DART board member says he was 'duped' by attorneys on nondiscrimination policy

Posted on 17 Jun 2010 at 6:53pm

A DART board member said Thursday evening that he was “duped” by the agency’s attorneys into approving a nondiscrimination policy that wouldn’t protect gay or transgender employees.

In an exclusive interview with Dallas Voice, DART board member Claude R. Willams Jr. said he didn’t learn until earlier in the day that neither gay nor transgender workers would be protected under the new policy.

The board’s goal was to add gender identity to the nondiscrimination policy, which has included sexual orientation since 1995. However, a one-word amendment approved by the DART board on Tuesday night would nullify protections for both gay and transgender employees.

Williams, who represents the city of Dallas on the DART board, blamed himself for not catching the amendment, which he said was recommended by the agency’s attorneys. But Williams also vowed to fix it. The DART board is scheduled to take a final vote on the new policy Tuesday, June 22.

“I feel duped and misled,” Williams said. “The new language does not embrace the thoughts and the philosophy we wanted embraced into the policy change. We depended on legal and our general counsel to come up with the wording that would embrace that philosophy, and obviously that wasn’t done.”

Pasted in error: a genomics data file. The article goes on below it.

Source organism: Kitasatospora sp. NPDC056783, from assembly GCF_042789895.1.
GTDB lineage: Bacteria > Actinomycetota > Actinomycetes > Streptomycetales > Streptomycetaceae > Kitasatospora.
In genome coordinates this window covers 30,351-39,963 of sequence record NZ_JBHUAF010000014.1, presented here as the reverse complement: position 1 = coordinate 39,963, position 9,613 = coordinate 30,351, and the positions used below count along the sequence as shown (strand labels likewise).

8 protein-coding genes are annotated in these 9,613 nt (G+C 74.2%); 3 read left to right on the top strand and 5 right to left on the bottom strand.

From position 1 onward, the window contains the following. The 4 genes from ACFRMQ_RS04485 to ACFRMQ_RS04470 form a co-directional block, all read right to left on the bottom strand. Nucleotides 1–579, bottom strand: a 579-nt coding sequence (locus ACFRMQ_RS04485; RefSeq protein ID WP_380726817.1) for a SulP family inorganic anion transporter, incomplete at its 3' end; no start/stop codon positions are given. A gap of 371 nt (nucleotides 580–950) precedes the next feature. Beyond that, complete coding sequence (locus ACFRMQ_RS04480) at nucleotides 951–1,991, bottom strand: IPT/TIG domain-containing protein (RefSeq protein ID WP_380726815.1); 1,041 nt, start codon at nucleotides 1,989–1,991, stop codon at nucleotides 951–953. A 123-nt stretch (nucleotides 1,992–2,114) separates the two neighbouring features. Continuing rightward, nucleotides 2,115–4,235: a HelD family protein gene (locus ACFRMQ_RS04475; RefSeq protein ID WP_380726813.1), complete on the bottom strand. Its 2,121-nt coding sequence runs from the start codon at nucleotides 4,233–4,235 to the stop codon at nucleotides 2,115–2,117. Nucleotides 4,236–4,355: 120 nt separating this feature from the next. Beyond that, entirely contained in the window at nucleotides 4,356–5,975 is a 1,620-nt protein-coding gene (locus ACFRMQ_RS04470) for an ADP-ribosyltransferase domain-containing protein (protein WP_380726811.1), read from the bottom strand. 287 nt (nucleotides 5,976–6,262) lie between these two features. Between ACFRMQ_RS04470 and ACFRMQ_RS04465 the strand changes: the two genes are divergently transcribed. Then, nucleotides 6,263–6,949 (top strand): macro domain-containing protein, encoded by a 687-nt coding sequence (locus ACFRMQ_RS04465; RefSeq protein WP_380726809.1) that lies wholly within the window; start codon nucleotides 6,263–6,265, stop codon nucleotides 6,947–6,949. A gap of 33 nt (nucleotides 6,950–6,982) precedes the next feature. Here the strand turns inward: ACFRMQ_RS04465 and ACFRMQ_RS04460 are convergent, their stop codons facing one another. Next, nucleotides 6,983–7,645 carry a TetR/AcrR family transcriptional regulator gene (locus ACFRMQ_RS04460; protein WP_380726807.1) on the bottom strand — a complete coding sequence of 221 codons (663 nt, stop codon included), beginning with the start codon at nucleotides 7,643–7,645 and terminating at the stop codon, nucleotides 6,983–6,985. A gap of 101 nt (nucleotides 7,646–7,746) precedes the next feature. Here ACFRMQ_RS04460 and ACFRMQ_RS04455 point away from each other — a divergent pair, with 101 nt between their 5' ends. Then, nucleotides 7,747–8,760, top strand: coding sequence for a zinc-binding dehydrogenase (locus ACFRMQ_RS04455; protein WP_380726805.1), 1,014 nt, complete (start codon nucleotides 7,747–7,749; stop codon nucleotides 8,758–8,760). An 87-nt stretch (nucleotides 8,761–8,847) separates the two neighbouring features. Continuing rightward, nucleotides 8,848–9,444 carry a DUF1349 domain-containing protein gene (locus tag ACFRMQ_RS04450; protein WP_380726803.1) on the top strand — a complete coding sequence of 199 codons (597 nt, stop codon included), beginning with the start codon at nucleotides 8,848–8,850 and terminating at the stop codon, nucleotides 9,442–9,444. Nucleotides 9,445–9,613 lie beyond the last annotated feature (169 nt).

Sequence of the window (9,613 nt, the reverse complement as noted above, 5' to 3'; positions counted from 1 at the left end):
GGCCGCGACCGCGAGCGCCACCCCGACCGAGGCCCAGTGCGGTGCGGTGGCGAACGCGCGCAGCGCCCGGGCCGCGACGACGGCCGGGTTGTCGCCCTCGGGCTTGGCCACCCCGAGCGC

Williams was reluctant to point fingers at specific DART staff members, but the agency’s general counsel is Hyattye O. Simmons. Simmons is also one of the attorneys who drafted a motion opposing a transgender bus driver’s gender-marker change in family court last year.  The motion and other alleged discrimination against the transgender bus driver led to the proposal to add gender identity to the nondiscrimination policy.

“Now that I”m aware of it and now that other members who supported the policy change are aware, we’re going to have to go back and have language put in that embraces our philosophy, and it’s apparent that we might have to have an attorney we can trust who will put that in,” Williams said.

“It’s sad that now you’ve got to depend on outside attorneys to be brought in to the process,” he added. “Right now, everyone who voted for it is probably as shocked and disappointed as I am. I’ve lost a lot of confidence right now — and trust.”

To read my full story on the trans protections, go here.

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